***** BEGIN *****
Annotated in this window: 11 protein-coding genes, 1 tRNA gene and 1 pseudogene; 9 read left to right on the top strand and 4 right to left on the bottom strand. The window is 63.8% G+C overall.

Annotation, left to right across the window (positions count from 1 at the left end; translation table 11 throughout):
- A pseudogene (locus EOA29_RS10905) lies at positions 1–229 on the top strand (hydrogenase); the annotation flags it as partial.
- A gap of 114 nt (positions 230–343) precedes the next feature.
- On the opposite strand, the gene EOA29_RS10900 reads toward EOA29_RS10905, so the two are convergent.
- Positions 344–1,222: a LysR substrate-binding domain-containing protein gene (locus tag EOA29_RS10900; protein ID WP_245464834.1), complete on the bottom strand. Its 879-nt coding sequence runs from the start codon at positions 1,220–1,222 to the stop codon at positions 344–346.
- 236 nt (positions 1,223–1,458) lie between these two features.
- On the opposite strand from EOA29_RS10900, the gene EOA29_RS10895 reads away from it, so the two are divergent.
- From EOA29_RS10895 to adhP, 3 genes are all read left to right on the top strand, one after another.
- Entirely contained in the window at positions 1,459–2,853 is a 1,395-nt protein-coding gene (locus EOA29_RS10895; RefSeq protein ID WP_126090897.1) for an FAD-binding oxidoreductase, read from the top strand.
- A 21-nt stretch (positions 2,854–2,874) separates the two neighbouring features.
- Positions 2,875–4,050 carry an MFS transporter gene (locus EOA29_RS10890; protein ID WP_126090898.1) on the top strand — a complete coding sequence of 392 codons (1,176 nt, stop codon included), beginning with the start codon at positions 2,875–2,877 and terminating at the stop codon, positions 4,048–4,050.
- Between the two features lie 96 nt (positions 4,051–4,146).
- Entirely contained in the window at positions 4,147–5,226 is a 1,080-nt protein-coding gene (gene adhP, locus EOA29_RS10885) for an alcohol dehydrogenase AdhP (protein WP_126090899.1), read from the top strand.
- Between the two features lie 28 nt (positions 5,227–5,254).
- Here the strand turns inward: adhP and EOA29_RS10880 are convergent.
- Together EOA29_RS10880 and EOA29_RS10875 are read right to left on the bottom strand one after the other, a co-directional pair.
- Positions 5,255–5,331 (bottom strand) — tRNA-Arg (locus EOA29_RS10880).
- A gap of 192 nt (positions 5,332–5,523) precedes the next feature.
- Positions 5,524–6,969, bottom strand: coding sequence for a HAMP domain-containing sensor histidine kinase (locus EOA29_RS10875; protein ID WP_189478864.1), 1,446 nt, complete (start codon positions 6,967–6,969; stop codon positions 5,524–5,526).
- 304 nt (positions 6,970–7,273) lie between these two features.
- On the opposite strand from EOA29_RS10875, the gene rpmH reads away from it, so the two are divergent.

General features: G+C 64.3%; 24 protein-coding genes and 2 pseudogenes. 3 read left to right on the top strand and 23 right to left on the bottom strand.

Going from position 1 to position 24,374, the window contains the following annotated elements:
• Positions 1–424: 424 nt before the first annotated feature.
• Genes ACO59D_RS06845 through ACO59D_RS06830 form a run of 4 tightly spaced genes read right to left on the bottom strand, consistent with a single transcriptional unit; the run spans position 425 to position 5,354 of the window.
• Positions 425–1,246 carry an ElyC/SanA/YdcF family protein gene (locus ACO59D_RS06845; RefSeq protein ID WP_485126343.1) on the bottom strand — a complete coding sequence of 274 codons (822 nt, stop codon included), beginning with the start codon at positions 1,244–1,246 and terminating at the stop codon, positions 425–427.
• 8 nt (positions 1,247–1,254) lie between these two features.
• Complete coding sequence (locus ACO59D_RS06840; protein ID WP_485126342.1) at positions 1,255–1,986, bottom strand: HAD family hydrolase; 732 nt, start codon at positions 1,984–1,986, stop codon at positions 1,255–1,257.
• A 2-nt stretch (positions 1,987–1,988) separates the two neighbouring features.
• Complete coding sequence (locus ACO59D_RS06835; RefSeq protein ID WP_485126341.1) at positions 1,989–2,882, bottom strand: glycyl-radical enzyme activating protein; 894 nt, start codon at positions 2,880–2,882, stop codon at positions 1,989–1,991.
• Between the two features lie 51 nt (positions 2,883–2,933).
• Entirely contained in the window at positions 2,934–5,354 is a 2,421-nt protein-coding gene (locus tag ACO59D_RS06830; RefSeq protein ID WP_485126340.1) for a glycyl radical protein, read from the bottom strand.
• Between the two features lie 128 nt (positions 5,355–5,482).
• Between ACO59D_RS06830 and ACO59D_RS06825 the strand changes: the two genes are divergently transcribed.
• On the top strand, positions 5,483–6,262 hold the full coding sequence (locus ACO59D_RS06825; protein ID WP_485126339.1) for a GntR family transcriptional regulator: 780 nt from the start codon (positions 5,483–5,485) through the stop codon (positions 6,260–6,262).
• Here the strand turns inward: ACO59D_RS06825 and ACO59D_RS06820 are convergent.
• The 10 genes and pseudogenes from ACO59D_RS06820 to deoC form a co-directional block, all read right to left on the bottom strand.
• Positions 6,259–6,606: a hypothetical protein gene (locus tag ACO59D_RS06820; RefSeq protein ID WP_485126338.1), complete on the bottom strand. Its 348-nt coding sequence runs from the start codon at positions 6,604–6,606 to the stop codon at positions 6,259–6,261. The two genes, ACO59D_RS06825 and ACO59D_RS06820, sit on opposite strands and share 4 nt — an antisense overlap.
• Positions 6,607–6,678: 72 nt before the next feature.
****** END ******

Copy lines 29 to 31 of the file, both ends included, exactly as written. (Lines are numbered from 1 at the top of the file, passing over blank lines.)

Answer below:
• Complete coding sequence (locus ACO59D_RS06840; protein ID WP_485126342.1) at positions 1,255–1,986, bottom strand: HAD family hydrolase; 732 nt, start codon at positions 1,984–1,986, stop codon at positions 1,255–1,257.
• A 2-nt stretch (positions 1,987–1,988) separates the two neighbouring features.
• Complete coding sequence (locus ACO59D_RS06835; RefSeq protein ID WP_485126341.1) at positions 1,989–2,882, bottom strand: glycyl-radical enzyme activating protein; 894 nt, start codon at positions 2,880–2,882, stop codon at positions 1,989–1,991.